Today the word ‘mall’ is usually applied to shopping centres with pretensions to grandeur, but historically malls were outdoor urban spaces in which the local population would stroll and socialise. No doubt originally The Mall in Wicklow town was intended to perform just such a function. Situated on ground steeply rising above the point where the Vartry river flows into the Irish Sea ,and therefore overlooking the harbour, The Mall is separated from Main Street immediately below by a retaining wall built of local granite and dating from c.1875. A double flight of steps links the two areas and to go from one to the other pedestrians pass under a wrought-iron arch centred on a glazed lantern. There ends whatever charm The Mall has today, since much of it is now a muddle of traffic congestion and neglected buildings, not least the former Bayview Hotel which occupies a particularly prominent spot. Originally constructed as a private residence around 1810 and called Bellevue, the property became a library in 1925 and later an hotel. Before the economic recession, there had been plans that it form part of a shopping centre complex but this never happened and it has been in decline since then. A year ago, the building, along with its neighbours, was sold for €903,000. One must hope the new owners have plans to improve the prospects not just of this site but the entire area. A stroll along The Mall ought to be a pleasure.
In the centre of Slane, County Meath stands the Square, which is actually an octagon and was laid out by the Conyngham family in the mid-18th century. Four of the sides are occupied by almost identical houses dating from c.1760, all being of three bays and three storeys over basement and fronted in the same limestone, with brick chimneystacks at either gable and hipped roof. Only the doorcases display modest differences in design, that above (on the north-east corner) featuring engaged columns while that below (south-east) corner has pilasters. The latter house is currently for sale.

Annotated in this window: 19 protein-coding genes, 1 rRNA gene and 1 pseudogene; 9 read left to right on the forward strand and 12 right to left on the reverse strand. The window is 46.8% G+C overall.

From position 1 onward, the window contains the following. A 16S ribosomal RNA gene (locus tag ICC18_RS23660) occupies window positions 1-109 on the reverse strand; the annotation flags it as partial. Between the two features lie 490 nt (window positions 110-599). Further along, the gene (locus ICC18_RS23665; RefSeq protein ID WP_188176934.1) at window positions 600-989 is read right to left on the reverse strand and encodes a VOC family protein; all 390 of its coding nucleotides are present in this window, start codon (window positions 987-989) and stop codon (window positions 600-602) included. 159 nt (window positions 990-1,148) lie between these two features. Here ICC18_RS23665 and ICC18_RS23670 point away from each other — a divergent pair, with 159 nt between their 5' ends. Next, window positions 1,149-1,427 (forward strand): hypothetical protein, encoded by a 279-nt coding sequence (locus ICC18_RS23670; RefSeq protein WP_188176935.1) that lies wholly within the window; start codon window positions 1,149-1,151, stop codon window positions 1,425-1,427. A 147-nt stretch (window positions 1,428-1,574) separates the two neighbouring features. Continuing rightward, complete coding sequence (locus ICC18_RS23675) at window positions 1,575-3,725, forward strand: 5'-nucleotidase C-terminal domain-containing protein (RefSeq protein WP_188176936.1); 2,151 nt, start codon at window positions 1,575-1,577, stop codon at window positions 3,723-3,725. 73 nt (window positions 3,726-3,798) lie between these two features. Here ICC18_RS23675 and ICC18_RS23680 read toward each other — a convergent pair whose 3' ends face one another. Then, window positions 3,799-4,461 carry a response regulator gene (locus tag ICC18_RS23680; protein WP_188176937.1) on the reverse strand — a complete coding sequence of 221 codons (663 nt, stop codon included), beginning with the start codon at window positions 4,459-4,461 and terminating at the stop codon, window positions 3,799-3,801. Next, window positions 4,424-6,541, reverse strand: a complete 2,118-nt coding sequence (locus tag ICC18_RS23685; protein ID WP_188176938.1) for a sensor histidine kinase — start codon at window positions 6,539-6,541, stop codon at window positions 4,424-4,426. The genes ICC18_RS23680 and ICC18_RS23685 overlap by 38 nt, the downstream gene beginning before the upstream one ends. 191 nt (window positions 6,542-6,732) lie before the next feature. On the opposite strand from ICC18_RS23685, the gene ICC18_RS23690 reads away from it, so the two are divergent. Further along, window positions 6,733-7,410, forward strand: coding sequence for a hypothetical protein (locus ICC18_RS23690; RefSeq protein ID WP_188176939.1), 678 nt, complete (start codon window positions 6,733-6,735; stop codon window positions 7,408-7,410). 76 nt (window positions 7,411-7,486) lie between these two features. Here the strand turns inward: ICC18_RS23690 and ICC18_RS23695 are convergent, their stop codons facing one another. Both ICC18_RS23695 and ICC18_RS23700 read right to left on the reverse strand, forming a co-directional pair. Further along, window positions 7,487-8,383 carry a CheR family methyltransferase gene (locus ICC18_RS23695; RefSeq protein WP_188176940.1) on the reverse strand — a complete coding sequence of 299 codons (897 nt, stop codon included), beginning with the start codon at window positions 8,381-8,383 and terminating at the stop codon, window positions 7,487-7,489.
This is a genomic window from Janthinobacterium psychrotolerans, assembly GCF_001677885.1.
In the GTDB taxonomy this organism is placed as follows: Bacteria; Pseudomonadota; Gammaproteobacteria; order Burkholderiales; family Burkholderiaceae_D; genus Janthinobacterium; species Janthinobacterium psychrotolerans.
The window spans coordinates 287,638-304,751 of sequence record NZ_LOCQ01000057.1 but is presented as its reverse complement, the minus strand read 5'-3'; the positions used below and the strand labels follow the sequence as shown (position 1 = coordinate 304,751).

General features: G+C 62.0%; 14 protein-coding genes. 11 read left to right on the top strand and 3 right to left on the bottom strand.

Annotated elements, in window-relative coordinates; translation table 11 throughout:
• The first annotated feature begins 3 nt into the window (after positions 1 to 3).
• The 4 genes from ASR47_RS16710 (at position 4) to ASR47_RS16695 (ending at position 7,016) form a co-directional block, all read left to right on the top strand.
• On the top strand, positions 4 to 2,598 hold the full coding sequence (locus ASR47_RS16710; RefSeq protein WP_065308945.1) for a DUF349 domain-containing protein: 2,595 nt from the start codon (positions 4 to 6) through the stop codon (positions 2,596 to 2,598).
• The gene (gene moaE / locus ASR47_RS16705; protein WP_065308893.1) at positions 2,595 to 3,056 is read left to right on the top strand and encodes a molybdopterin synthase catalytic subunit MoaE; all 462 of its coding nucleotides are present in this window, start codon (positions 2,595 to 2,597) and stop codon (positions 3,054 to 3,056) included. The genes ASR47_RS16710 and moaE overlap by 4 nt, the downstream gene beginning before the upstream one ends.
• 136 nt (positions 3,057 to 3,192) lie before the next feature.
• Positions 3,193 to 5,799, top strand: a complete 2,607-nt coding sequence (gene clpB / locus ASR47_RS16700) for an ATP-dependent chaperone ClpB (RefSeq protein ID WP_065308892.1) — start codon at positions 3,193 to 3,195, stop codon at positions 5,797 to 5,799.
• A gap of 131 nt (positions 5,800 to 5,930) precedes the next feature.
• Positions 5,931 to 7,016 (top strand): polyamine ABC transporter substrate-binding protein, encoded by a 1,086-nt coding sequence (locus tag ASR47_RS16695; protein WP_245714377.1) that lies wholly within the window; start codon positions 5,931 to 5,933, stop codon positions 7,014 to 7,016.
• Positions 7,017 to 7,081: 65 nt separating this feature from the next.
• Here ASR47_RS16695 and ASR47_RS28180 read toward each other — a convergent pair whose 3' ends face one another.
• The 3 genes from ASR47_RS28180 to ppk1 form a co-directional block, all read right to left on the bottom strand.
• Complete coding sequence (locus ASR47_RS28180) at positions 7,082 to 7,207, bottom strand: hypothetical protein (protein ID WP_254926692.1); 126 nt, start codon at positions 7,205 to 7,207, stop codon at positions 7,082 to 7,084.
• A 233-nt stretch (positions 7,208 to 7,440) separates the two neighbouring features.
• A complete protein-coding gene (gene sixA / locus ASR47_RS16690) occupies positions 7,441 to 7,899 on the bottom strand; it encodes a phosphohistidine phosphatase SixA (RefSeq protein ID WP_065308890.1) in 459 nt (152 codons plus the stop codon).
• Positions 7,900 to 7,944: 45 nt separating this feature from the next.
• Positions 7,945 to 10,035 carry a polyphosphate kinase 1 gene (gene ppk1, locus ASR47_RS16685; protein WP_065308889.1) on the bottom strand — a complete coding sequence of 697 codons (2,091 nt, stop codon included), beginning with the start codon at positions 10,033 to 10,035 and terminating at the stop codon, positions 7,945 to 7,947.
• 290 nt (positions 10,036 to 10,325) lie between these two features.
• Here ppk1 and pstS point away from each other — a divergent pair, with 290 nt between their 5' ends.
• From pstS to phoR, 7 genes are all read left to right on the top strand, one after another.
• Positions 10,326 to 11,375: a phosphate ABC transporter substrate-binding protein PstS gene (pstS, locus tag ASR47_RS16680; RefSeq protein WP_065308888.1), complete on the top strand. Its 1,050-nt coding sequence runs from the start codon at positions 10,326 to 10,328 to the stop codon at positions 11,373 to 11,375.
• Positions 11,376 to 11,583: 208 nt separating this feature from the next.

Thanks to the presence of the Trench family at Garbally on the edge of the town, the historic centre of Ballinasloe, County Galway has handsomestreets lined with fine stone buildings dating from the late 18th and 19th centuries. Alas, many of them have fallen into poor condition, such as this dwelling on the corner of Duggan Avenue and Church Hill (and therefore at a crucial space facing the St Joseph’s Church of Ireland). Dating from c.1810, more than a decade ago it was cruelly, and crudely, stripped of the original render during an apparent renovation scheme long since abandoned. The building is notable for its carved limestone doorcase and remains of a leaded fanlight. Alas its immediate neighbour is in little better condition and the house directly opposite retains only its ground floor walls. Disappointing to see what could be an enchanting spot in the town allowed to remain in such neglect.